Why Are We Driving Less?

For much of the last half century, one of the major trends in the country has been increased driving, says host Mary Walden. Vehicle ownership rose. Households moved to the suburbs, and road construction couldn’t keep up with the increased driving. But this hasn’t necessarily been the case in recent years, she tells her husband, N.C. State University economist Mike Walden, and asks, “What happened?”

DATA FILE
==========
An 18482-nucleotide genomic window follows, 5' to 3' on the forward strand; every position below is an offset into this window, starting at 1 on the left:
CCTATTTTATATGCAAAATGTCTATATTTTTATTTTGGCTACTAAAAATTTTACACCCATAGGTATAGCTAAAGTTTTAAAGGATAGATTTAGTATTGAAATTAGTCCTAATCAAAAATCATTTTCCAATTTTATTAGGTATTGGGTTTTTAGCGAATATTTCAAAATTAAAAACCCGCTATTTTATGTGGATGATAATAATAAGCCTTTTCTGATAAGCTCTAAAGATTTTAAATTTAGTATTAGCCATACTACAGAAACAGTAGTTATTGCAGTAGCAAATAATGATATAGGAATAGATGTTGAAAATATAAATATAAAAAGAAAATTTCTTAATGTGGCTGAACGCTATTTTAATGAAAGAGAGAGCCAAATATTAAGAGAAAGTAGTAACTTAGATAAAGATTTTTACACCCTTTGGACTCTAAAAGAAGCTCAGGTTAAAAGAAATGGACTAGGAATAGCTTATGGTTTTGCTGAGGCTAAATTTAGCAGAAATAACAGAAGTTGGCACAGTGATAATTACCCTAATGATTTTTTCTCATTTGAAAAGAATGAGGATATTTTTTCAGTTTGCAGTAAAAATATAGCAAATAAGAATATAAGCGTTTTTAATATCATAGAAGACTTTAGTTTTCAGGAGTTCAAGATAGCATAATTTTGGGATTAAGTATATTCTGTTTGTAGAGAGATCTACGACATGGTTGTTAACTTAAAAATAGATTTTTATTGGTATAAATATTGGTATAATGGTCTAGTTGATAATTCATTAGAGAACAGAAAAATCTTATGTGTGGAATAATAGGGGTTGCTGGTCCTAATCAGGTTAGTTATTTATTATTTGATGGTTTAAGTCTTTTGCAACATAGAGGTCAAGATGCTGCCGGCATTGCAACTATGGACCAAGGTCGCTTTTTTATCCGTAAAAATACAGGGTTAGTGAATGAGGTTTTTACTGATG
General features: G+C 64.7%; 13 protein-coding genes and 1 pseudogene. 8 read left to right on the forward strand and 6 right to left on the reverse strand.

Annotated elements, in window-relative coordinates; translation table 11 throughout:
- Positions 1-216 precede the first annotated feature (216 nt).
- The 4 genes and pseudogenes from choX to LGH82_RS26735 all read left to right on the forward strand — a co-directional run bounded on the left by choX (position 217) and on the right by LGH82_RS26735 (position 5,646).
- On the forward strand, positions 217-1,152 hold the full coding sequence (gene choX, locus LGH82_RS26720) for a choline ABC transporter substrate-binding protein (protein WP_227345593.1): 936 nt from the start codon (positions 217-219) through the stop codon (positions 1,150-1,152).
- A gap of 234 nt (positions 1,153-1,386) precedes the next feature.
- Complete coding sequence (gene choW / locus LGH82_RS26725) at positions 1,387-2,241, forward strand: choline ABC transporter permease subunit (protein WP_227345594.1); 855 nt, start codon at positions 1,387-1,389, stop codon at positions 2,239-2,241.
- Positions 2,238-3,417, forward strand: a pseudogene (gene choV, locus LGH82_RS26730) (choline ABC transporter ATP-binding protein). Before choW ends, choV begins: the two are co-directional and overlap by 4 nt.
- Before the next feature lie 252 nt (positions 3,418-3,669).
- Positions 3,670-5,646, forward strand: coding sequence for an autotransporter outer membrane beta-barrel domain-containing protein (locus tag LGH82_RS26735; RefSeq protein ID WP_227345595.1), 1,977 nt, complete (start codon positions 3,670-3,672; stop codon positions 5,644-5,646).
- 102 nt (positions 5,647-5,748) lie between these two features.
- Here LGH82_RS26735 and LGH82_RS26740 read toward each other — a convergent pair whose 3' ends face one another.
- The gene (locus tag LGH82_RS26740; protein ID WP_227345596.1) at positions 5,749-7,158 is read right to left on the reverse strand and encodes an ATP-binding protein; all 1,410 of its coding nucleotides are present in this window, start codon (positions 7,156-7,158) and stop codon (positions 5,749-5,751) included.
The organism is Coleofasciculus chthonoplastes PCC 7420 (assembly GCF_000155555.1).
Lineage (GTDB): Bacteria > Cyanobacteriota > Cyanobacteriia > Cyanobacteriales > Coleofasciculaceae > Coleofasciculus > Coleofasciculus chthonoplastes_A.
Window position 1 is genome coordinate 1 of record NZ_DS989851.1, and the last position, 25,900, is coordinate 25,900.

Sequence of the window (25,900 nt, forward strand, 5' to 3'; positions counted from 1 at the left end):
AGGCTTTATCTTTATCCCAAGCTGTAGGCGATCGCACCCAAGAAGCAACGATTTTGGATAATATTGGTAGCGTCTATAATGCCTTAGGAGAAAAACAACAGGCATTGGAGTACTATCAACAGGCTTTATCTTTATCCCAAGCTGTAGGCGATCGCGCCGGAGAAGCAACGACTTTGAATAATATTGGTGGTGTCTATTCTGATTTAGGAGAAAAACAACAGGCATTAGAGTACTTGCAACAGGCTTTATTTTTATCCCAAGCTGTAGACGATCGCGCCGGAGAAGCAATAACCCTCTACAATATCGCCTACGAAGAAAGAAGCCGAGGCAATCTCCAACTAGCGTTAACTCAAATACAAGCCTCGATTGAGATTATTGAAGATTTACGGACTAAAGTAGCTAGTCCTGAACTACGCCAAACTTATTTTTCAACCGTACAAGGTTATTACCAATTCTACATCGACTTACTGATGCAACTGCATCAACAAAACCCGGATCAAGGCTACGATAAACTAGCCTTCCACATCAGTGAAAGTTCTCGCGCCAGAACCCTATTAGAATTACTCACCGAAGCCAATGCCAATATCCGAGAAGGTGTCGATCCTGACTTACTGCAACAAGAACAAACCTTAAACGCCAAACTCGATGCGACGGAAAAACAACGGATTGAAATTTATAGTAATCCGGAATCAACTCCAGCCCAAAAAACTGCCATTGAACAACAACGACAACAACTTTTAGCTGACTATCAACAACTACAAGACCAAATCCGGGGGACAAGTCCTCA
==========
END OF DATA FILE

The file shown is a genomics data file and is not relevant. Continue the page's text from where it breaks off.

Mike Walden: Well, these are really amazing statistics. Both the total number of miles driven by drivers as well as the miles driven per person have dropped in recent years and have totally obliterated a trend that we’d seen for decades, where both those numbers were going up. Several factors probably are at work here. One big one, of course, is gas prices. Gas prices have gone up dramatically over the last couple of decades. They’ve leveled off around $3.30 to $3.50 a gallon. But clearly there is a statistical link between higher gas prices and less driving. So that’s clearly one factor. Another factor certainly was the recession, the high unemployment associated with the recession — fewer people going to work, fewer people driving. Another factor: aging the populations. Statistics show that older folks drive less. A big wild card in this, I think, though, Mary, is the changing attitudes of the younger generation — the millennials — about driving. Statistics show that they are much, much less prone to drive. They are much more likely to use public transportation. They’re likely to live in areas where they’re closer to work. It’s going to be very interesting to see if those habits change as the millennials age. But if we have seen a peak and therefore a drop in driving, that’s going to have big implications for public policy, particularly in our ability to fund maintenance and new roads.

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